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Thursday, May 30, 2013

Chuck Shepherd's News Of The Weird

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Backyard Barnyard

The Department of Agriculture reported recently that in four of America's largest cities—New York, Miami, Los Angeles and Denver—nearly one home out of 100 keeps chickens either for a fresh egg supply or as pets, giving rise to chicken services such as Backyard Poultry Magazine, mypetchicken.com and Julie Baker's Pampered Poultry store. Among the most popular products are strap-on cloth diapers for the occasions when owners bring their darlings indoors, i.e., cuddle their "lap chickens." Also popular are "saddles" designed to spare hens mating injuries—owing to roosters' brutal libido, which sometimes costs hens most or all of their back feathers in a single encounter.

Great Art!

The weather in Hong Kong on April 25 wreaked havoc on American artist Paul McCarthy's outdoor, 50-foot-tall piece of "inflatable art" in the West Kowloon Cultural District. "Complex Pile" (a model of an arrangement of excrement) got punctured, which mostly pleased McCarthy's critics since his recent work, reported the South China Morning Post, has often centered around bodily functions.

Police Report

News of the Weird has reported several times on the astonishing control that inmates have at certain prisons in Latin American countries, with drug cartel leaders often enjoying lives nearly as pleasurable as their lives on the outside. However, according to an April federal indictment, similar problems have plagued the City Detention Center in Baltimore, where members of the "Black Guerrilla Family" operated with impunity. Between 2010 and 2012, corruption was such that 13 female guards have now been charged, including four women who bore the children of the gang's imprisoned leader, Tavon White. Cellphones, drugs and Grey Goose vodka were among the smuggled-in contraband, and the indictment charges that murders were ordered from inside. (Baltimore City Paper had reported 14 stories in 2009 and 2010 on the gang-related corruption at the center, but apparently state and federal officials had failed to be alarmed.)

Frequent Flyers: (1) Chicago police have arrested Ms. Shermain Miles, 51, at least 396 times since 1978, under 83 different aliases, for crimes ranging from theft (92 times) to prostitution and robbery. According to the Chicago Sun-Times, she is a virtuoso at playing "the system" to delay her proceedings and avoid jail time. (2) Alvin Cote, 59, passed away in February of poor health in Saskatoon, Saskatchewan, following a "career" of 843 public-intoxication arrests.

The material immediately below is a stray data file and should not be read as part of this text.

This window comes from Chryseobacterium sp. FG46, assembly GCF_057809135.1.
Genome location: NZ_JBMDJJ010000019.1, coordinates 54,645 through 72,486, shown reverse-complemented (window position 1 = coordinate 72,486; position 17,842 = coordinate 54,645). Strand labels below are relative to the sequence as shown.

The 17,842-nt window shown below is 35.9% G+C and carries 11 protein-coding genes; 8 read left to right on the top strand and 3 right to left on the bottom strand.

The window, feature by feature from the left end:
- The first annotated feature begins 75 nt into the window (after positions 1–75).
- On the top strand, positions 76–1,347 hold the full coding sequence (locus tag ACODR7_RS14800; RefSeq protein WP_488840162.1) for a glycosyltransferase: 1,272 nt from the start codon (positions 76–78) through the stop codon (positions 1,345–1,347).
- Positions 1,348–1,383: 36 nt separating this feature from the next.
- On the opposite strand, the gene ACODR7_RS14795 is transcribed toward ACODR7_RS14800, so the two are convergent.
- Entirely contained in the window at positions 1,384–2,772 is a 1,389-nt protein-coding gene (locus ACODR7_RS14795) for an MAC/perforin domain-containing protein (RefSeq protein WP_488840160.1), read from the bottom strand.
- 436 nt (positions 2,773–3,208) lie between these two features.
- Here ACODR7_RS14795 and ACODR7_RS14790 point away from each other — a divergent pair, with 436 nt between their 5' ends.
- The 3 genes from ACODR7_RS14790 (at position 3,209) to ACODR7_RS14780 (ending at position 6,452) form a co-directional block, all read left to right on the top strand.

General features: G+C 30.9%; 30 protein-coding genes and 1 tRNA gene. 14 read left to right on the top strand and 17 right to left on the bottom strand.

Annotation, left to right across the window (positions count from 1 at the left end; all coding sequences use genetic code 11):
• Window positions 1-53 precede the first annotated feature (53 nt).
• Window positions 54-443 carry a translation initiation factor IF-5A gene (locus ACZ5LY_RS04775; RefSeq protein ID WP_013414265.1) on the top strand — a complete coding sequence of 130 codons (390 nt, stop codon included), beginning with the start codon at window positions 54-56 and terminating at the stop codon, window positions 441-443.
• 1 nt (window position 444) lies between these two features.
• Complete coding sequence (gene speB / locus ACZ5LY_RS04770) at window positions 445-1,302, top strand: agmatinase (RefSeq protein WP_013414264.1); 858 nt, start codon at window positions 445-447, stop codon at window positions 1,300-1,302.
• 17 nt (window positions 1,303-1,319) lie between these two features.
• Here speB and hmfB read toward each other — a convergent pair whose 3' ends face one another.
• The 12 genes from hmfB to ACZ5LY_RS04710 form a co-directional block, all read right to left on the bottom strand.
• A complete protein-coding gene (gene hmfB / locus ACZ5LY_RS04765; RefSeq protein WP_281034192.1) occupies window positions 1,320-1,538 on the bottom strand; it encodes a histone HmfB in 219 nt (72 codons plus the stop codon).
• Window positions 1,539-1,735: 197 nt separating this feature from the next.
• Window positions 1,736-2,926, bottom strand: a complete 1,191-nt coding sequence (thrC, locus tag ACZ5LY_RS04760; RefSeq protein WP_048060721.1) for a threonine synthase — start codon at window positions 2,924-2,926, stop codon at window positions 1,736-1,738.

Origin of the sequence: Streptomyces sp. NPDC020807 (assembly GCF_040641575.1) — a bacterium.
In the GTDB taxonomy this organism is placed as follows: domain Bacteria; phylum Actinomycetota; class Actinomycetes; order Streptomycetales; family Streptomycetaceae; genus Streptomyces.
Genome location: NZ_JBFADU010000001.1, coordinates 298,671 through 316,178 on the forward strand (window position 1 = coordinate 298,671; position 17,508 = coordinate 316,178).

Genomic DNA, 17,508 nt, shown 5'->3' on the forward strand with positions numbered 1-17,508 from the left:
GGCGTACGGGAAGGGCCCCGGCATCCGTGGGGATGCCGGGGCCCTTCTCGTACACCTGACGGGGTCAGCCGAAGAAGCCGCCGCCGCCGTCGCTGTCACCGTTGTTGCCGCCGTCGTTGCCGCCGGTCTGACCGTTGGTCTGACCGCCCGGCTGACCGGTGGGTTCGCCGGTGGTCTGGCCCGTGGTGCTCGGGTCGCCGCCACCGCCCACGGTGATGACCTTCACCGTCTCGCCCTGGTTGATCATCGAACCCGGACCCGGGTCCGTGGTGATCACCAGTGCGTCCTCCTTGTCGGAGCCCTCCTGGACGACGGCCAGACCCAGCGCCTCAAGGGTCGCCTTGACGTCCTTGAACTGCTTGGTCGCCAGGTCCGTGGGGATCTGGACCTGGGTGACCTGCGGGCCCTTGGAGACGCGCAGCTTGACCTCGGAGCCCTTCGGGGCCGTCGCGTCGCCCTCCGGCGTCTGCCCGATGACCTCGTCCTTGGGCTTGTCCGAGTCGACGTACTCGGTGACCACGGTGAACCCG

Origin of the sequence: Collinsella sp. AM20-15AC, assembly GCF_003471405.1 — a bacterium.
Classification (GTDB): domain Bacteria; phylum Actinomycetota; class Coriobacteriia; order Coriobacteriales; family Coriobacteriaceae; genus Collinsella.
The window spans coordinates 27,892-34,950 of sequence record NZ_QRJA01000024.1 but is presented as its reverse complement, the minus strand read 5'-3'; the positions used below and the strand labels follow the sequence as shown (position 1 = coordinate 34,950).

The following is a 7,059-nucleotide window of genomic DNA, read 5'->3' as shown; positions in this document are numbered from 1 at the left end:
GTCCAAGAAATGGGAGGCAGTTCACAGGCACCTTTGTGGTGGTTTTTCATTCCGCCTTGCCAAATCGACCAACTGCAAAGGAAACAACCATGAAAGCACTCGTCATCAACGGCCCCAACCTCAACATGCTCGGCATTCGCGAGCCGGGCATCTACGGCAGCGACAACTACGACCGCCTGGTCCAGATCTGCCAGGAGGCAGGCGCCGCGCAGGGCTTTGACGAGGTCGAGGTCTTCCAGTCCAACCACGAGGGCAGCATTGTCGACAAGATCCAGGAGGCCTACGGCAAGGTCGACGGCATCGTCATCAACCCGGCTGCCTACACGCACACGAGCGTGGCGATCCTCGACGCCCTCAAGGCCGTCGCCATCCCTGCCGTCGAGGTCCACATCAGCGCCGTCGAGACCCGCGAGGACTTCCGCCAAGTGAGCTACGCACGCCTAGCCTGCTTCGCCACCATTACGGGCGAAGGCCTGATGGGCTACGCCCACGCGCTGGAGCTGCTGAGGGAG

Somewhat Backwards DUI: Danielle Parker was hospitalized and awaiting DUI charges after a crash near Gaston, N.C., in March, even though she had been in the passenger seat of the car. She had handled the wheel momentarily because Brittany Reinhardt, 19, in the driver's seat, was busy texting. (Reinhardt, apparently sober, was charged with "aiding and abetting" a DUI.)

The Weirdo-American Community              


The biggest news out of Newtown, Conn., recently—not involving the tragic shootings at Sandy Hook Elementary School—came when local environmental officials announced on April 29 that they were investigating the finding of "200 to 300 one-gallon plastic jugs" filled with urine in a home "in a state of disrepair." No charges were filed against the homeowner, but officials sought to assure neighbors and users of the property that no health hazard was present.

Readers' Choice


(1) Stan Worby, 39, made headlines internationally in February when, dressed as Batman, he hauled fugitive Daniel Frayne, 27, into a Bradford, England, police station. It turns out he was just helping his friend Daniel turn himself in (on an outstanding arrest warrant). In a separate incident in April, the two "friends" were arrested together and charged with burglarizing a garage in Bradford. (2) In a confessional in the April GQ magazine, the sports writer Buzz Bissinger (creator of TV's "Friday Night Lights") admitted that his later-in-life fame had enabled a narcissism that caused him to impulsively buy 81 leather jackets in a three-year period, plus 75 pairs of boots, 41 pairs of leather pants, 32 pairs of upscale jeans, 10 evening jackets and 115 pairs of leather gloves, among other extravagances and aberrations.         

 

© 2013 CHUCK SHEPHERD